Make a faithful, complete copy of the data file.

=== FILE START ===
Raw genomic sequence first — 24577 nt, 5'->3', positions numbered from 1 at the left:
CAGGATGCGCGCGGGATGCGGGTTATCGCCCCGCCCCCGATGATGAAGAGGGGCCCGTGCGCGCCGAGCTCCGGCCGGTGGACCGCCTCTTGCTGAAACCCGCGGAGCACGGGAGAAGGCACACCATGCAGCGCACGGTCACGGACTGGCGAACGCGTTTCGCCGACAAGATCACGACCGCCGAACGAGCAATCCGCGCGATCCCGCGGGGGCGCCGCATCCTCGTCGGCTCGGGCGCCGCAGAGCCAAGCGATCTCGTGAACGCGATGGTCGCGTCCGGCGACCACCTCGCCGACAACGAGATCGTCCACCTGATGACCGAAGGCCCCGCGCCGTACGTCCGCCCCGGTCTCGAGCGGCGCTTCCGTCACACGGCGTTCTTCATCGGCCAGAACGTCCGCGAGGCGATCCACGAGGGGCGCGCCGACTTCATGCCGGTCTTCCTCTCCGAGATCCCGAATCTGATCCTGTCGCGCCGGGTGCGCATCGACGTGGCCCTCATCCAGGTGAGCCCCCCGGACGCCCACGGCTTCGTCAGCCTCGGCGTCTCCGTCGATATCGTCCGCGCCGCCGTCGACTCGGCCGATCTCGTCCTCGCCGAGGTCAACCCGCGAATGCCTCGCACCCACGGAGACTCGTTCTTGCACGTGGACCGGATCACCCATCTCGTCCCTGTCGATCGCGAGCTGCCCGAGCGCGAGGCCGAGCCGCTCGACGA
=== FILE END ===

Raw genomic sequence first — 24577 nt, 5'->3', positions numbered from 1 at the left:
CAGGATGCGCGCGGGATGCGGGTTATCGCCCCGCCCCCGATGATGAAGAGGGGCCCGTGCGCGCCGAGCTCCGGCCGGTGGACCGCCTCTTGCTGAAACCCGCGGAGCACGGGAGAAGGCACACCATGCAGCGCACGGTCACGGACTGGCGAACGCGTTTCGCCGACAAGATCACGACCGCCGAACGAGCAATCCGCGCGATCCCGCGGGGGCGCCGCATCCTCGTCGGCTCGGGCGCCGCAGAGCCAAGCGATCTCGTGAACGCGATGGTCGCGTCCGGCGACCACCTCGCCGACAACGAGATCGTCCACCTGATGACCGAAGGCCCCGCGCCGTACGTCCGCCCCGGTCTCGAGCGGCGCTTCCGTCACACGGCGTTCTTCATCGGCCAGAACGTCCGCGAGGCGATCCACGAGGGGCGCGCCGACTTCATGCCGGTCTTCCTCTCCGAGATCCCGAATCTGATCCTGTCGCGCCGGGTGCGCATCGACGTGGCCCTCATCCAGGTGAGCCCCCCGGACGCCCACGGCTTCGTCAGCCTCGGCGTCTCCGTCGATATCGTCCGCGCCGCCGTCGACTCGGCCGATCTCGTCCTCGCCGAGGTCAACCCGCGAATGCCTCGCACCCACGGAGACTCGTTCTTGCACGTGGACCGGATCACCCATCTCGTCCCTGTCGATCGCGAGCTGCCCGAGCGCGAGGCCGAGCCGCTCGACGA